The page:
At the other end of the scale 14-time major victor Tiger Woods, who twice won the Claret Jug on the Old Course, had his worst round as a professional in the Open at St Andrews.

But it was Lingmerth, on his British Open debut, who made the first move with a lightning start alongside the Fife coast, rolling in birdies on his first four holes to lead. Having ripped a good old-fashioned shank to the the thick grass at the back of the 15th tee, where the group including early pacesetter Dustin Johnson and Jordan Spieth were waiting to drive, Lawrie flopped the ball high into the St Andrews and within gimme range.

“But just to be out there with him, just to be out there kind of playing golf with him, I absolutely loved it”. “My first thought was, ‘Is anyone at home going to take a picture of it on the computer screen and send it to me later?’…it’s kind of a novelty thing for when I’m 70 years old, sitting in a bar, having a pint, maybe telling someone that I led the Open”.

“I didn’t feel as much out of my comfort zone playing the practice rounds this year so I got to learn the course a lot better than I did last year”.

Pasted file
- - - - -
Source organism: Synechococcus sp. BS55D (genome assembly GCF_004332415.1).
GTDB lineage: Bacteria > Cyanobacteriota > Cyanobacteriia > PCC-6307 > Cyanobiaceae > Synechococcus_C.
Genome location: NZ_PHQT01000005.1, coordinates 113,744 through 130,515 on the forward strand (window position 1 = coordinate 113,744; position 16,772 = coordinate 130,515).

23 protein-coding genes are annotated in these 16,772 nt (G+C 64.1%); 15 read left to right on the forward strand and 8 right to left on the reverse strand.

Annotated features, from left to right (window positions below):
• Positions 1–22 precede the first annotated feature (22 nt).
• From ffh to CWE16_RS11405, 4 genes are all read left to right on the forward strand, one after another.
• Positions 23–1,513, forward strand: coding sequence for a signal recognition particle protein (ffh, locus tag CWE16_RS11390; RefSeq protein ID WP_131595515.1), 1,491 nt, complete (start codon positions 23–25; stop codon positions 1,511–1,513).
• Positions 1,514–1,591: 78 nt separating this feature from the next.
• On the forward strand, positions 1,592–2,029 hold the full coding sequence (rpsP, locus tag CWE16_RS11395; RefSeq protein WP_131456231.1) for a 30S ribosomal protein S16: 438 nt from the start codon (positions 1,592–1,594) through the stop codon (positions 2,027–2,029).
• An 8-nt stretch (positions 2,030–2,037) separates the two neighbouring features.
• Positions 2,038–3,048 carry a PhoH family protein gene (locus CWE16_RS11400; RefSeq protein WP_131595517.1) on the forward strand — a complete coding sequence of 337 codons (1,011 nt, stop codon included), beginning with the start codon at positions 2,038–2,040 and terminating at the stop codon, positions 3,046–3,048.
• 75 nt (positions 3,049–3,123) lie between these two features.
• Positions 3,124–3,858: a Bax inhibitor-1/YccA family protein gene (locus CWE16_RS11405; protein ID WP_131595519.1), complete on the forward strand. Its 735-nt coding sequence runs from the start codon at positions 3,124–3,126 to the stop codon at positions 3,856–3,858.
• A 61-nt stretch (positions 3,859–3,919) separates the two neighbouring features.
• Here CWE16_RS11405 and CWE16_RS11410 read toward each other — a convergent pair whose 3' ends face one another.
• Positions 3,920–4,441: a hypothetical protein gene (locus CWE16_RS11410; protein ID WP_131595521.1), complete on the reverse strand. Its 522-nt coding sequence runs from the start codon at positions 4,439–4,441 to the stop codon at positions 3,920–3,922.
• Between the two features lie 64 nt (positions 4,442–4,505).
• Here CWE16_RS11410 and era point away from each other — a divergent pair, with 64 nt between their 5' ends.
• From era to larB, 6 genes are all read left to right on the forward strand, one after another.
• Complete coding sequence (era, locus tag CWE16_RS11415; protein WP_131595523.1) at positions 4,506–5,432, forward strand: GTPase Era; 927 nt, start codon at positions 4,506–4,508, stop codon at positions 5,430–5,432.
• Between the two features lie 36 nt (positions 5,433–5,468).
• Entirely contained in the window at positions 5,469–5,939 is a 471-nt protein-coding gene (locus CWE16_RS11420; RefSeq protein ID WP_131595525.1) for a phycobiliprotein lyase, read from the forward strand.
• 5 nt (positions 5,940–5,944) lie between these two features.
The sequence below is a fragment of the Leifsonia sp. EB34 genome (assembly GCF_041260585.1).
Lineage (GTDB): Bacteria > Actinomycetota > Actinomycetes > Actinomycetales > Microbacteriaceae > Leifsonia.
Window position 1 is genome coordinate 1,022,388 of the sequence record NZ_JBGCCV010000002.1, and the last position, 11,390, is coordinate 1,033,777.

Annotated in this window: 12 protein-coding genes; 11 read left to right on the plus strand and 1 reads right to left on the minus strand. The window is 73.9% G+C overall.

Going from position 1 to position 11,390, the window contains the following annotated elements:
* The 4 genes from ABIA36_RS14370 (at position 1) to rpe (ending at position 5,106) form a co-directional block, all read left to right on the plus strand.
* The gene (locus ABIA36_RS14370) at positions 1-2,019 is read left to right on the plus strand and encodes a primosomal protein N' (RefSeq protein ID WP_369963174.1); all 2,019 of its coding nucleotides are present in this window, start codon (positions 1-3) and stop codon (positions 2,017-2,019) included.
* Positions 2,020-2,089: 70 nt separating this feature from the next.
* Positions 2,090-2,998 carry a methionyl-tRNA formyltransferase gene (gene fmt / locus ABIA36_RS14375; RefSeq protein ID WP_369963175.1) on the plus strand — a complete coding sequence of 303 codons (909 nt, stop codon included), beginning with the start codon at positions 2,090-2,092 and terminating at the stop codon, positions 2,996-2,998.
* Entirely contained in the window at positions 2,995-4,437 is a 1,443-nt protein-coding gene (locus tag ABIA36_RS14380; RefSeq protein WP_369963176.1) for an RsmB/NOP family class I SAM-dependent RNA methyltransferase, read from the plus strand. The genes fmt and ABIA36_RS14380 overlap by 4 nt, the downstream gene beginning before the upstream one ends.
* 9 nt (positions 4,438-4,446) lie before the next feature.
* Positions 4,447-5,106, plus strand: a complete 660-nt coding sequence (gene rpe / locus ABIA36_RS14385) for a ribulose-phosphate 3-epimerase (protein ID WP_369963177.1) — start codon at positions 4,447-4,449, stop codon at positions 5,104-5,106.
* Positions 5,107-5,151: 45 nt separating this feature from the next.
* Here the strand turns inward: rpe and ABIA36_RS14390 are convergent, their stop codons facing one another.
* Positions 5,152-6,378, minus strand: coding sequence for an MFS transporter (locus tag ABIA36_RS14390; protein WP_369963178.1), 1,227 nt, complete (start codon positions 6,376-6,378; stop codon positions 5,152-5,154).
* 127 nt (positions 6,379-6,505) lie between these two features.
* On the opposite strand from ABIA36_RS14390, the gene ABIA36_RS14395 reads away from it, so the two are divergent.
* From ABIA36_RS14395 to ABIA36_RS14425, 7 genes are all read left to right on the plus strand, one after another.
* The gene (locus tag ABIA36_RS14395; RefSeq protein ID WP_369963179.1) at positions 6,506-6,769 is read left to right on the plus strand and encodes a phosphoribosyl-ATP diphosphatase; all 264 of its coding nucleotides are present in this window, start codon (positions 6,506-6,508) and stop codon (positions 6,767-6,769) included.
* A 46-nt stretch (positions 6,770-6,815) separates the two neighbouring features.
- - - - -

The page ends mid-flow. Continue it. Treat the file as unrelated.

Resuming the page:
He gets touchy about that, and in conditions favorable for low scoring, he showed he can compete with the world’s best.

Seriously, his view of the putting surface was completely obscured by the back of an advertising hoarding and one of those giant Rolex clocks; can you imagine the bill for breaking one of those?

Irish amateur Paul Dunne had such an early start to the Open Championship his only hope was someone was watching to take notice of his excellent opening round at St Andrews on Thursday morning.

But he carded four fives in his last six holes to give three of those shots back, finishing with a sloppy three-putt bogey at the 18th.

Spieth proved he is human after all with bogeys on the 13th and 17th – where he found the famous Road Hole bunker – before holing a curling birdie putt from 20 feet on the last.

Goosen got to six under, as did 2011 Masters champion Charl Schwarzel and 1999 Open champion Paul Lawrie to briefly make it a six-way tie at the top.

Lawrie is aged 46 and ranked No. 346, and hasn’t come close to contending in a major since rallying from 10 shots behind in the final round to win the British Open at Carnoustie in 1999. “I’ll be refuelled. I feel like I’ve let the leaders get away from me now, so I don’t think I have to worry about anything rather than staying dry tomorrow”. I don’t have that in the bag, but I’ve played enough golf with him to where I believe in my skill set that I can still trump that mad ability that he has.